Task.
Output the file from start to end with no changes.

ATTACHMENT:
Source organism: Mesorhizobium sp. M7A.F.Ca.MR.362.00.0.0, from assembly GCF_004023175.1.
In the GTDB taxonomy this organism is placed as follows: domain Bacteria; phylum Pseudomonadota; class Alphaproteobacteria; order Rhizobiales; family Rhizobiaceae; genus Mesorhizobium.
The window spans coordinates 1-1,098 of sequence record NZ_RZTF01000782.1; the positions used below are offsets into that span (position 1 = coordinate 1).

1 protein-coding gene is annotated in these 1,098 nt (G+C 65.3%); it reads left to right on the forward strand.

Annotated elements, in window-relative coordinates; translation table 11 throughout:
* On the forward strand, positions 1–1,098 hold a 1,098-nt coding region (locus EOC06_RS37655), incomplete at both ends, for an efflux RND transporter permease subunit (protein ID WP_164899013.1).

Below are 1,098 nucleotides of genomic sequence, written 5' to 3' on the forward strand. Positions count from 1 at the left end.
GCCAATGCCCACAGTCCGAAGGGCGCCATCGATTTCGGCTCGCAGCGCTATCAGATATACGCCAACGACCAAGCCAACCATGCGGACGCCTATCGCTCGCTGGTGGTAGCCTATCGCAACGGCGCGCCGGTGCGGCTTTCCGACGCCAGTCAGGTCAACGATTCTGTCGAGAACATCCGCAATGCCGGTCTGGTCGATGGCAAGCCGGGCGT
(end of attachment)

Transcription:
Source organism: Mesorhizobium sp. M7A.F.Ca.MR.362.00.0.0, from assembly GCF_004023175.1.
In the GTDB taxonomy this organism is placed as follows: domain Bacteria; phylum Pseudomonadota; class Alphaproteobacteria; order Rhizobiales; family Rhizobiaceae; genus Mesorhizobium.
The window spans coordinates 1-1,098 of sequence record NZ_RZTF01000782.1; the positions used below are offsets into that span (position 1 = coordinate 1).

1 protein-coding gene is annotated in these 1,098 nt (G+C 65.3%); it reads left to right on the forward strand.

Annotated elements, in window-relative coordinates; translation table 11 throughout:
* On the forward strand, positions 1–1,098 hold a 1,098-nt coding region (locus EOC06_RS37655), incomplete at both ends, for an efflux RND transporter permease subunit (protein ID WP_164899013.1).

Below are 1,098 nucleotides of genomic sequence, written 5' to 3' on the forward strand. Positions count from 1 at the left end.
GCCAATGCCCACAGTCCGAAGGGCGCCATCGATTTCGGCTCGCAGCGCTATCAGATATACGCCAACGACCAAGCCAACCATGCGGACGCCTATCGCTCGCTGGTGGTAGCCTATCGCAACGGCGCGCCGGTGCGGCTTTCCGACGCCAGTCAGGTCAACGATTCTGTCGAGAACATCCGCAATGCCGGTCTGGTCGATGGCAAGCCGGGCGT